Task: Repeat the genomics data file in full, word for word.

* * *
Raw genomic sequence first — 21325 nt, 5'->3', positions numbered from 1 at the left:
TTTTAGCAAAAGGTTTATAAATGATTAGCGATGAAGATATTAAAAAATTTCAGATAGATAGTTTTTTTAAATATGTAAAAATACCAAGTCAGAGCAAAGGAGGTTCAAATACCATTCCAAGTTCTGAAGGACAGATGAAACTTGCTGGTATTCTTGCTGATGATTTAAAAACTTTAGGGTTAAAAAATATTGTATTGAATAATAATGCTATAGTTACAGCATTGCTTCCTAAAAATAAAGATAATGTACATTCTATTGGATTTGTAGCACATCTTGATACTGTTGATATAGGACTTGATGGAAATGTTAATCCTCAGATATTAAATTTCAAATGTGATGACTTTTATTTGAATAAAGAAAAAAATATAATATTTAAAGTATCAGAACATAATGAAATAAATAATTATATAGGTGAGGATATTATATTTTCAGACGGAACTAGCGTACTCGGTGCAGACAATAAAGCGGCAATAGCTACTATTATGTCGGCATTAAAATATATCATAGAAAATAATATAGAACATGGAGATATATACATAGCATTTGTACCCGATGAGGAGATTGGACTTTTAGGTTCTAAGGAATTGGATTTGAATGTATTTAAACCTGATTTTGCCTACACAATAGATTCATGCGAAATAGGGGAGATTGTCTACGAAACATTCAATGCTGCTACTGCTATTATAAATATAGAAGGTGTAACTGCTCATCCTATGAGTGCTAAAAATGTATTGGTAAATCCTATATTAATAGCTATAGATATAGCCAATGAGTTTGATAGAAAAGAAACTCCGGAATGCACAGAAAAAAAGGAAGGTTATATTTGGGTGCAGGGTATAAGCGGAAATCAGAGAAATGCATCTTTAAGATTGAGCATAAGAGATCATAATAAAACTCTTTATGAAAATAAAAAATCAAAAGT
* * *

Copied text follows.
Raw genomic sequence first — 21325 nt, 5'->3', positions numbered from 1 at the left:
TTTTAGCAAAAGGTTTATAAATGATTAGCGATGAAGATATTAAAAAATTTCAGATAGATAGTTTTTTTAAATATGTAAAAATACCAAGTCAGAGCAAAGGAGGTTCAAATACCATTCCAAGTTCTGAAGGACAGATGAAACTTGCTGGTATTCTTGCTGATGATTTAAAAACTTTAGGGTTAAAAAATATTGTATTGAATAATAATGCTATAGTTACAGCATTGCTTCCTAAAAATAAAGATAATGTACATTCTATTGGATTTGTAGCACATCTTGATACTGTTGATATAGGACTTGATGGAAATGTTAATCCTCAGATATTAAATTTCAAATGTGATGACTTTTATTTGAATAAAGAAAAAAATATAATATTTAAAGTATCAGAACATAATGAAATAAATAATTATATAGGTGAGGATATTATATTTTCAGACGGAACTAGCGTACTCGGTGCAGACAATAAAGCGGCAATAGCTACTATTATGTCGGCATTAAAATATATCATAGAAAATAATATAGAACATGGAGATATATACATAGCATTTGTACCCGATGAGGAGATTGGACTTTTAGGTTCTAAGGAATTGGATTTGAATGTATTTAAACCTGATTTTGCCTACACAATAGATTCATGCGAAATAGGGGAGATTGTCTACGAAACATTCAATGCTGCTACTGCTATTATAAATATAGAAGGTGTAACTGCTCATCCTATGAGTGCTAAAAATGTATTGGTAAATCCTATATTAATAGCTATAGATATAGCCAATGAGTTTGATAGAAAAGAAACTCCGGAATGCACAGAAAAAAAGGAAGGTTATATTTGGGTGCAGGGTATAAGCGGAAATCAGAGAAATGCATCTTTAAGATTGAGCATAAGAGATCATAATAAAACTCTTTATGAAAATAAAAAATCAAAAGT